## Introduction

In this post we’ll go over auto-regressive time series. What they are, what they look like and some properties they exhibit. Throughout the post we’ll use small snippets of R to plot processes and visualisations.

## What are autoregressive time series?

An *auto-regressive* time series is a stochastic process in which future values
are modelled by a linear combination of some number of previous values of the
same process. In other words, a series which is regressed on itself in order to
find coefficients that relate its past values to its future values. The *order*
of an auto-regressive series is the number of lags used in the model. If the
previous four values of the process are used then we say the process is a fourth
order auto-regressive process, or \(AR(4)\) for short.

In general, an auto-regressive process using the previous \(n\) lags is denoted as an \(AR(n)\) process. The general form of \(S_t\), the value of an \(AR(n)\) process at time \(t\), is

\[ S_t = \beta_0 + \sum_{k=1}^n \beta_k S_{t-k} + \varepsilon_t \]

where \(\varepsilon_t \sim \text{i.i.d. } \mathcal{N}(\mu, \sigma^2)\) is a random
disturbance or error. The coefficients \(\beta_0, , \ldots, , \beta_n\) express
the relationship between future values and lags. Since this is the typical setup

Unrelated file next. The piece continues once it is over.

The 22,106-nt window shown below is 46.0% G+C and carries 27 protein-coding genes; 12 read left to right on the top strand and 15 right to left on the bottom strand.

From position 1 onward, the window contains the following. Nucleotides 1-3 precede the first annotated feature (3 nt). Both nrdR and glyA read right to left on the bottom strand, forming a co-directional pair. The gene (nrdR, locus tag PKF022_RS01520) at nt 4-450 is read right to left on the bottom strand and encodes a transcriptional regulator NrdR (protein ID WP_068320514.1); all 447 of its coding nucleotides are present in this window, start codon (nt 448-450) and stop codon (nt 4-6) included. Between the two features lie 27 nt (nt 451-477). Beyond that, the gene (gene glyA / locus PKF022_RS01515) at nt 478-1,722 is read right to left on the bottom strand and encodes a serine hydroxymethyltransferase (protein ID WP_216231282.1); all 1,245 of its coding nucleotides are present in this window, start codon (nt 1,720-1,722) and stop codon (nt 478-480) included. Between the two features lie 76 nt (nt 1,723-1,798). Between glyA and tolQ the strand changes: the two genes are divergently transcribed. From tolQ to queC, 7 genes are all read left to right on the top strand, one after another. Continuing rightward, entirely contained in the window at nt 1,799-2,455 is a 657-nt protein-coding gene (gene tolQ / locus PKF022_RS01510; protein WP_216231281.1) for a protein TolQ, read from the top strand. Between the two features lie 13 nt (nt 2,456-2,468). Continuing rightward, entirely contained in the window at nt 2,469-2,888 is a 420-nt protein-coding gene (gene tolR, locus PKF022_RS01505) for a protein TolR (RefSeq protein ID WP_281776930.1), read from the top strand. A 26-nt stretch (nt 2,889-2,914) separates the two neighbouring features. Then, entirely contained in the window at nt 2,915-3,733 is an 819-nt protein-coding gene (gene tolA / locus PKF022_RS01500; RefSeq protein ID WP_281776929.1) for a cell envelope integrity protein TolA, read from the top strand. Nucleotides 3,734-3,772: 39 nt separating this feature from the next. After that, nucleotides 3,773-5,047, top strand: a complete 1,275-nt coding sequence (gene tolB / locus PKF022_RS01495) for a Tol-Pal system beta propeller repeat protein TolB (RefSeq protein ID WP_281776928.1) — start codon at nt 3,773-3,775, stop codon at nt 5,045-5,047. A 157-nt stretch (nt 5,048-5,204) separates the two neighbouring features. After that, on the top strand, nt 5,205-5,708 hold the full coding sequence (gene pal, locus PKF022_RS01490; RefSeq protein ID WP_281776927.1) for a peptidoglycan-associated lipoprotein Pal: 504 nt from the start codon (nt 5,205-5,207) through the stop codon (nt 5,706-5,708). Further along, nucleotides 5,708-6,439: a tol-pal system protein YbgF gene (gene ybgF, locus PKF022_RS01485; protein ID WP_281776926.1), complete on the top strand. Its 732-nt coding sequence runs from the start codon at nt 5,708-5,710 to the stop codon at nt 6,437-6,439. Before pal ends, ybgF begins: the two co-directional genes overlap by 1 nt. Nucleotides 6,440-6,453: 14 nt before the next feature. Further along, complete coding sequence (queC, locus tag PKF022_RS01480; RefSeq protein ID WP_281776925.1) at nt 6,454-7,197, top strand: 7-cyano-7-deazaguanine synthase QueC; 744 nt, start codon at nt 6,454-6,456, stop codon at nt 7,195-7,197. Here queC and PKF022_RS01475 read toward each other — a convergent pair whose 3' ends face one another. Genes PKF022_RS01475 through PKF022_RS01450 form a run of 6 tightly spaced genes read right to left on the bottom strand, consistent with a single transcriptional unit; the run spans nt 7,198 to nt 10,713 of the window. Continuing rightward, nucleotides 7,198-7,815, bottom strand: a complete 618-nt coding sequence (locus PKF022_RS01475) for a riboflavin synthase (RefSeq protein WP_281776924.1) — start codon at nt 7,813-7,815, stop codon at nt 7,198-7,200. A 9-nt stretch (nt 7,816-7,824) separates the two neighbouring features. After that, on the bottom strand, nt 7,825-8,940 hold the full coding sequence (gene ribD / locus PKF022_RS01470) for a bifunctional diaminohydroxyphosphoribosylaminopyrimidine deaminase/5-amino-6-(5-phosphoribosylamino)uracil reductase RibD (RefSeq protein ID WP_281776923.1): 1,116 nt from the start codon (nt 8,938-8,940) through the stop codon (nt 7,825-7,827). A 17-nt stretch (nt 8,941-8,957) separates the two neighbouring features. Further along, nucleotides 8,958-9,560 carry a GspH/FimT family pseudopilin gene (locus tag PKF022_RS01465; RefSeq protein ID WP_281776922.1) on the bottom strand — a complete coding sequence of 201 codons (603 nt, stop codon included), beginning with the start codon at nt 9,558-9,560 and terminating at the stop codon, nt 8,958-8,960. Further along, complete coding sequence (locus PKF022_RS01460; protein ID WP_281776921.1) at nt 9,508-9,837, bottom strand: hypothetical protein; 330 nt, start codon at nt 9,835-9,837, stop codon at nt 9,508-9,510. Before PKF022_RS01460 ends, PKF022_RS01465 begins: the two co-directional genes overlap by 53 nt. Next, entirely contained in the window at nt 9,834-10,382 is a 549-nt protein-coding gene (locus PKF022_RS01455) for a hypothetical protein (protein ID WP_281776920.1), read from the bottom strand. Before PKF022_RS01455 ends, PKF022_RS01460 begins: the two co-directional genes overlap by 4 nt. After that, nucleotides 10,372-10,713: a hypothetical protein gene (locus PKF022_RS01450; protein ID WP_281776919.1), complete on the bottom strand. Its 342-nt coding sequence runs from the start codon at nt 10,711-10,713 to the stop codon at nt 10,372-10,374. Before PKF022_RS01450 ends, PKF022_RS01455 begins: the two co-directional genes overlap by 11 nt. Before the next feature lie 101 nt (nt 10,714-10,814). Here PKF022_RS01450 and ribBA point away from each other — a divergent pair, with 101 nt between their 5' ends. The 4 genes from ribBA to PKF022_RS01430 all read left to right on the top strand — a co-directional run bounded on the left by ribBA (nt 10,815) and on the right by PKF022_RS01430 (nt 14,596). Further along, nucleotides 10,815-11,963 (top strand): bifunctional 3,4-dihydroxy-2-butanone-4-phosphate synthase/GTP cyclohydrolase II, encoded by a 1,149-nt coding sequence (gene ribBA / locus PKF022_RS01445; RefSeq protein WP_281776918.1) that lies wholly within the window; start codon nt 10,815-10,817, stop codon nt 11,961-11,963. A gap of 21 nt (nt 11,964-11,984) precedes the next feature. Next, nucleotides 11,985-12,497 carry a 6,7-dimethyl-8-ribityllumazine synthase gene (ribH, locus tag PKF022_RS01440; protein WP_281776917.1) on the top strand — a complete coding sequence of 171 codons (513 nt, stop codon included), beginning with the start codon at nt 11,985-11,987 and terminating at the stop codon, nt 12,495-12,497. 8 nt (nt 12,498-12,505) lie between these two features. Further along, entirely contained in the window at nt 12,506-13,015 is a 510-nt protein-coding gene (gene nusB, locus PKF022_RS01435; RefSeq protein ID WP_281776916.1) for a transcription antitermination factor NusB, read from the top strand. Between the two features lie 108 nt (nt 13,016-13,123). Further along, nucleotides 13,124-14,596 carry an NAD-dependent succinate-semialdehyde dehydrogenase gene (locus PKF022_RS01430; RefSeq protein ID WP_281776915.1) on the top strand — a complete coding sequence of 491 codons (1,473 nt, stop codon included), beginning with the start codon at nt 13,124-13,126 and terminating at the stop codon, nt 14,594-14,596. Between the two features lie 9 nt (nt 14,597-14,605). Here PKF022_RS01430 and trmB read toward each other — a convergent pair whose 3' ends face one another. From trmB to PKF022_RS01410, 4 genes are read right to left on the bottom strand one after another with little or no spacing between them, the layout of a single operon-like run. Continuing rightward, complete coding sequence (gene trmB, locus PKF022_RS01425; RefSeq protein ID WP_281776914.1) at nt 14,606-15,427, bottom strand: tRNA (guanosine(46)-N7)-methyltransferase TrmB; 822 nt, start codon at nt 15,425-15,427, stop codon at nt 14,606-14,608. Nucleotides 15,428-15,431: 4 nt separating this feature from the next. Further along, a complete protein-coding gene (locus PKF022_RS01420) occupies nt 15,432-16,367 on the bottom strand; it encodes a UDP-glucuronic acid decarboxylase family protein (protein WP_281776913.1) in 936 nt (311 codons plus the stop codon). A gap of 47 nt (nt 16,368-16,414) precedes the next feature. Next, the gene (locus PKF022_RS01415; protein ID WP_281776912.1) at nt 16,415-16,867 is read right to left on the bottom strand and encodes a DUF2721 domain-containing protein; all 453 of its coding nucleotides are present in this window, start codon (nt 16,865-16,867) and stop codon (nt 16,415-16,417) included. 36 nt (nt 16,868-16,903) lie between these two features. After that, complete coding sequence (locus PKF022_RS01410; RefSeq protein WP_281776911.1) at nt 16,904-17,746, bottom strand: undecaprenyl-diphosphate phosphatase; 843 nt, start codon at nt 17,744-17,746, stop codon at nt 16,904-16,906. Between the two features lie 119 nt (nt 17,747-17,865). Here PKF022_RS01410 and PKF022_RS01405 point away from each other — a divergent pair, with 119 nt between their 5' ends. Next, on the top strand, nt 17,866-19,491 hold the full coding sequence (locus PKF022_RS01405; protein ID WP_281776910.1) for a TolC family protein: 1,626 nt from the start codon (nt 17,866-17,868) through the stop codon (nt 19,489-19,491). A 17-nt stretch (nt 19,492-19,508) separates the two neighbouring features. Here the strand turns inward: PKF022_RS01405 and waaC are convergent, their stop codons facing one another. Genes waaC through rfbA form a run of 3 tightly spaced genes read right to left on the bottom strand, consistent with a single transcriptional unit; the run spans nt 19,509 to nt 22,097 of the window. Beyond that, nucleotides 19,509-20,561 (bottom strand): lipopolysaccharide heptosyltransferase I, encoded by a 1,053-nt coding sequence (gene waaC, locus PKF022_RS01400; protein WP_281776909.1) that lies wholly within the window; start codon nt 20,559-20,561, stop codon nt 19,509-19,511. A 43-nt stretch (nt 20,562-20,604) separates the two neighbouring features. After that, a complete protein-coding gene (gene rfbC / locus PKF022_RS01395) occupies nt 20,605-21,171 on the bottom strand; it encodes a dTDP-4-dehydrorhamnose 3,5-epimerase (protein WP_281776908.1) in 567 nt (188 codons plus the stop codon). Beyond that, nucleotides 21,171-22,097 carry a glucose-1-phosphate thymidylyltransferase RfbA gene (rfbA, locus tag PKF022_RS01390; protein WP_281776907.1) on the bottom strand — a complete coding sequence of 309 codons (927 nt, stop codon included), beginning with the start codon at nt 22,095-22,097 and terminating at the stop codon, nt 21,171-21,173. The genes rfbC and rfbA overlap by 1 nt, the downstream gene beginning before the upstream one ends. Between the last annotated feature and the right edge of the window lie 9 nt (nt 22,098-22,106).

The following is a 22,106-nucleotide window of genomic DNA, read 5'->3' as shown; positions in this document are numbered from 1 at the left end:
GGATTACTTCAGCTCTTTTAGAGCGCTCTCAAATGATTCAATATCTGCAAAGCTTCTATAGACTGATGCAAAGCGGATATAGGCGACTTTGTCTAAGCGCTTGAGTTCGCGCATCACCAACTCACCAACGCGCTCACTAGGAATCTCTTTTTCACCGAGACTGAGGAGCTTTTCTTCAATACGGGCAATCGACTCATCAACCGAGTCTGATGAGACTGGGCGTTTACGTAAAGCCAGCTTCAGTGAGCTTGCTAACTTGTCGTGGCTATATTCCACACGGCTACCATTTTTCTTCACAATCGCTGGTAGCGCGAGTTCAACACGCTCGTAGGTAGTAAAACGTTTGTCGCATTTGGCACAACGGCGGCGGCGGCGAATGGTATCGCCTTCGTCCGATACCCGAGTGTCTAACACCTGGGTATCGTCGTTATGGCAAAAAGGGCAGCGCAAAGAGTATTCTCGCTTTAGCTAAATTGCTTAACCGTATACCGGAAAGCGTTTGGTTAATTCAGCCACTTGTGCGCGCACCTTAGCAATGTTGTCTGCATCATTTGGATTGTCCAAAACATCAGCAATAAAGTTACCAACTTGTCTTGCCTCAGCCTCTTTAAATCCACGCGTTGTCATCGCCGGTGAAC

for linear regression, under relatively weak assumptions we can make an unbiased
estimate of the future values of the process. The most important of these
assumptions is that the lags are *strictly exogenous*, meaning that the
expectation of the error at each time is equal to zero conditional on *all
lags*. Concretely,

\[ \mathbb{E}[\varepsilon_t | S_j] = 0, , \forall j \in 1, , \ldots, , t \]

This is a stricter assumption than *contemporaneous exogeneity* in which errors
have a conditional expectation of zero given just the previous \(n\) lags.

## What do they look like?

As we will see, auto-regressive processes can fit a variety of cyclic and seasonal patterns. We’ll implement a function to generate draws from an \(AR(n)\) model with a particular set of coefficients in R.

```
ar_n <- function(betas, n_steps) {
y <- c(0)
for (i in 2:n_steps) {
next_y <- rnorm(1)
for (j in 1:min(length(betas), length(y))) {
next_y <- next_y + (betas[j] * y[length(y)-j+1])
}
y <- c(y, next_y)
}
y
}
```